I am a true romantic, one that loves love and I particularly enjoy writing about love. From the onset of the story, I knew that it was some sort of romance, but I didn’t know if the outcome would be a positive one.
What I wanted to maintain was that excitement that one feels when they are falling in love for the very first time. I believe this was at the back of my mind as I was writing.
When I settled on the genre of the story, I had to consider whether is it made sense to write a science fiction piece that took place only five years in the future. Would I be able to infuse enough science into it seeing that not much could change in five years. The other thought was would the elements that I added be enough to be considered in the realm of science fiction. Did I really need to introduce Martians or telepaths for it to be science fiction. Or could anything that existed in an imaginary future be considered science fiction. Octavia Butler famously described science fiction as ‘a handful of earth, a handful of sky and everything around and in between.’ I questioned if I had those elements or if I needed to go further into a more imaginary world.
I decided to keep things as they were since a second pandemic in only five years was hopefully more than imaginary enough. I decided to allow the difference to be more psychological than tangible.
Extra time was taken to chose which mask he would wear. He knew the skeleton jaw was out of the question, so was the dog snout one that he wore most of the time, since they might be too much Eva’s seemingly conservative taste. After fifteen long minutes, he settled on the plain blue mask that he was wearing when they met. It was not completely clean but had been aired out sufficiently.
Eva’s mask choice was a bit more risqué. She selected on one that she had bought as almost a gag for her last birthday. It had on a pair of large red lips that were puckered up. A conversation piece to say the least. She was not in the habit of wearing expressive mask, but she felt since Adam wouldn’t be seeing her actual lipstick this was the next best thing, even though she didn’t feel quite right leaving the house with it. As long as she didn’t catch a reflection of herself anywhere, she thought, she would be fine. The gesture was meant for Adam not her.
When Eva got to the designated meeting place, a park not to far from her house, it was unclear how she would recognize Adam. He had suggested that the walk be an unplugged one, meaning no electronic devises allowed, meaning no phone so they couldn’t text or call one another to confirm when they arrived. The use of cell phones outdoors had diminished in any case because of the network free zones that had been instituted to make people pay more attention to their environment. Adam had not thought that one out all the way since it had been so long since he had made any kind of arrangements to meet anyone anywhere.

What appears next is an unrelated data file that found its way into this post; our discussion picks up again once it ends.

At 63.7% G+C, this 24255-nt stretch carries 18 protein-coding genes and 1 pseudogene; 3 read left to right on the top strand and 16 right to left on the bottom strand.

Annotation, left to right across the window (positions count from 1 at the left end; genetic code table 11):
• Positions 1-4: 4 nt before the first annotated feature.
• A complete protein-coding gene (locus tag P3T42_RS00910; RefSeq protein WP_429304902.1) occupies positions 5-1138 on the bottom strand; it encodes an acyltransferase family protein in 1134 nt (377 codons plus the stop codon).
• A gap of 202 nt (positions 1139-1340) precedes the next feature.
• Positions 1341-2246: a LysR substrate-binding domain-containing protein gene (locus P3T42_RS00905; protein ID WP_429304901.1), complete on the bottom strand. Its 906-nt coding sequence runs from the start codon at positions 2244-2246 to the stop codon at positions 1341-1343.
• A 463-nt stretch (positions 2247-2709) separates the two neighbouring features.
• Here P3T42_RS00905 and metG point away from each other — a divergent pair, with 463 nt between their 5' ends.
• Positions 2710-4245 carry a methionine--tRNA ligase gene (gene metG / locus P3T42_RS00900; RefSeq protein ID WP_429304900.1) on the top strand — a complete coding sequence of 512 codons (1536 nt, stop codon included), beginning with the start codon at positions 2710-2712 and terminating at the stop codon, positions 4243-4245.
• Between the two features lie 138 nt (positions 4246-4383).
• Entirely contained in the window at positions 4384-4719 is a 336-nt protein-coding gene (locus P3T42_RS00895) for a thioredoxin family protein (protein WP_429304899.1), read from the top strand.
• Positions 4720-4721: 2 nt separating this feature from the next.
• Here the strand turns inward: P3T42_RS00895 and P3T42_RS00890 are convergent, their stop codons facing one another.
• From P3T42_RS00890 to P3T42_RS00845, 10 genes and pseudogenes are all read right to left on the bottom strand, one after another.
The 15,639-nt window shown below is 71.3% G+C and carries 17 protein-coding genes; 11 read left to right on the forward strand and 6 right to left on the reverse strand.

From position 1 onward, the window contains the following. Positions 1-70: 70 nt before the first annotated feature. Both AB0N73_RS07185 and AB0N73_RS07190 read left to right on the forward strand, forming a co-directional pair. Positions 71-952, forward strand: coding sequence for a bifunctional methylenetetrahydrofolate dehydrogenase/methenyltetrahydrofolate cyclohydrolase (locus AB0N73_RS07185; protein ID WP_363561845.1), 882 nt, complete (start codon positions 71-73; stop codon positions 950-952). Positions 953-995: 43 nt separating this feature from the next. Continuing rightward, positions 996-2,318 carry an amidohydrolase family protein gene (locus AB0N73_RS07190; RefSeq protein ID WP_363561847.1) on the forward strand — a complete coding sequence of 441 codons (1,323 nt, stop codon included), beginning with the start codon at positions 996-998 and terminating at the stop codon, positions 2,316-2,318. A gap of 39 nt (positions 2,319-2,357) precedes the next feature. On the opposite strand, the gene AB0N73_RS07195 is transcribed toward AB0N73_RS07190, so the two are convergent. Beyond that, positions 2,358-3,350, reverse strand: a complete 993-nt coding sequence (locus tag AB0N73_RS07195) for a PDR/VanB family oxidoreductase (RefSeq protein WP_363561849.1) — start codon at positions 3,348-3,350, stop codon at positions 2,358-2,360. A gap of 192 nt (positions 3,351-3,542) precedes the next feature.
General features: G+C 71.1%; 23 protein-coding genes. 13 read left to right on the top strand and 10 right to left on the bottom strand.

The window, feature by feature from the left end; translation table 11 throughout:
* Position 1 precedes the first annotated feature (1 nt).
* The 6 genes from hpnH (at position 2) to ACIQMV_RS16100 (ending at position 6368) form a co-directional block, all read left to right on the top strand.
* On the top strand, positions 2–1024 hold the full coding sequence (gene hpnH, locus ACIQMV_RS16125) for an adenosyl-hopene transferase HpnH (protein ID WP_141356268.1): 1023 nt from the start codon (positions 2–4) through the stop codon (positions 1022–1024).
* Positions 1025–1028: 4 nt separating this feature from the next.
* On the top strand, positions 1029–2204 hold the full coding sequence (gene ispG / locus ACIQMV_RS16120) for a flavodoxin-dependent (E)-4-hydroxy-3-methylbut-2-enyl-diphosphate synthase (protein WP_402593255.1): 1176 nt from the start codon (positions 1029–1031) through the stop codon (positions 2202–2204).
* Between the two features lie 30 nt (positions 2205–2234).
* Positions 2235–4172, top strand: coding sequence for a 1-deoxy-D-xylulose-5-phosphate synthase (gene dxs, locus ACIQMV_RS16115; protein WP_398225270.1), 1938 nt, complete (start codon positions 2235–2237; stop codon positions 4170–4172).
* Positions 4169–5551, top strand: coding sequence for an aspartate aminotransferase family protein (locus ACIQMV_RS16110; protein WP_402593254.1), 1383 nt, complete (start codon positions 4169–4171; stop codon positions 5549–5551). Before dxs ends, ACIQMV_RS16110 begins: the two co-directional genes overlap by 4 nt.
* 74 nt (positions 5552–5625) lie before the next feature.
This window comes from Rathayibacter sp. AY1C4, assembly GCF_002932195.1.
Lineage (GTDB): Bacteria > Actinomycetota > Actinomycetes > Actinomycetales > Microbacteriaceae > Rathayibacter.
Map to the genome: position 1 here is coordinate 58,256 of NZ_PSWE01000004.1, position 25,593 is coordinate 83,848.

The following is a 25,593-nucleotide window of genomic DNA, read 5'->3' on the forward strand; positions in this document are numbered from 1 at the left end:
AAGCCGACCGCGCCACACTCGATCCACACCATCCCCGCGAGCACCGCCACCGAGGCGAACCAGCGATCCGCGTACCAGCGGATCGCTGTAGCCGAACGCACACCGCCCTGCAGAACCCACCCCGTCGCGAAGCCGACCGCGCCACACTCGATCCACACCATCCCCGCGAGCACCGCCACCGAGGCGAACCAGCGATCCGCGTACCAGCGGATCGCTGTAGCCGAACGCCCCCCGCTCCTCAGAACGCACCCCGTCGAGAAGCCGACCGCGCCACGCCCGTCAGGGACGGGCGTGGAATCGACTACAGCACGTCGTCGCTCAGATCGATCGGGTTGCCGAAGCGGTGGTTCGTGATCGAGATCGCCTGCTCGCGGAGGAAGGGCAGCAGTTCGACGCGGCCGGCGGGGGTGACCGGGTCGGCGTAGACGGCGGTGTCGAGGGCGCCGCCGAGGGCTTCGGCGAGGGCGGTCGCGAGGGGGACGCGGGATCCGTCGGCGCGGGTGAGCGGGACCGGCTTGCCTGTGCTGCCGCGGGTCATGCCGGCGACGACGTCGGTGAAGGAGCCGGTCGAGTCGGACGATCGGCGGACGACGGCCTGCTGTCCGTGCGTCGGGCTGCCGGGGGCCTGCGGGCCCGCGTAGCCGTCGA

When he saw the woman with the puckered reds lips mask approach, he told himself that it couldn’t be Eva. She didn’t seem the type to color outside the lines let alone wear a novelty mask. That was his thing.
“Adam?” Eva asked. She had recognized him right away. Not by his mask but by the way he stood. She now had it cemented in her database.
The views expressed in the Writer-in-Residence blogs are those held by the authors and do not necessarily reflect the views of Open Book.
Christene Browne, originally from St. Kitts, is a well-respected and internationally acclaimed Toronto independent filmmaker and was the first Black woman to direct a feature film in Canada. In 2011 she was awarded the Visionary award by the Women's International Film & Television Showcase for her ground-breaking documentary series Speaking in Tongues: The History of Language, which features Noam Chomsky. She recently completed a feature documentary on Toronto’s Regent Park, the oldest and largest Canadian housing complex, and is working on an animated documentary on the early life of famed Canadian author Austin Clarke. Her first novel Two Women (2013, Second Story Press) is about two women who share the same soul and deals with the cyclical nature of domestic violence. Her second novel Philomena (Unloved) (2018, Second Story Press) tells the story of a woman who lives a life devoid of love and deals with issues of sexual violence, mental health, and homelessness. She currently teaches at Ryerson University in the RTA School of Media and is developing her first libretto.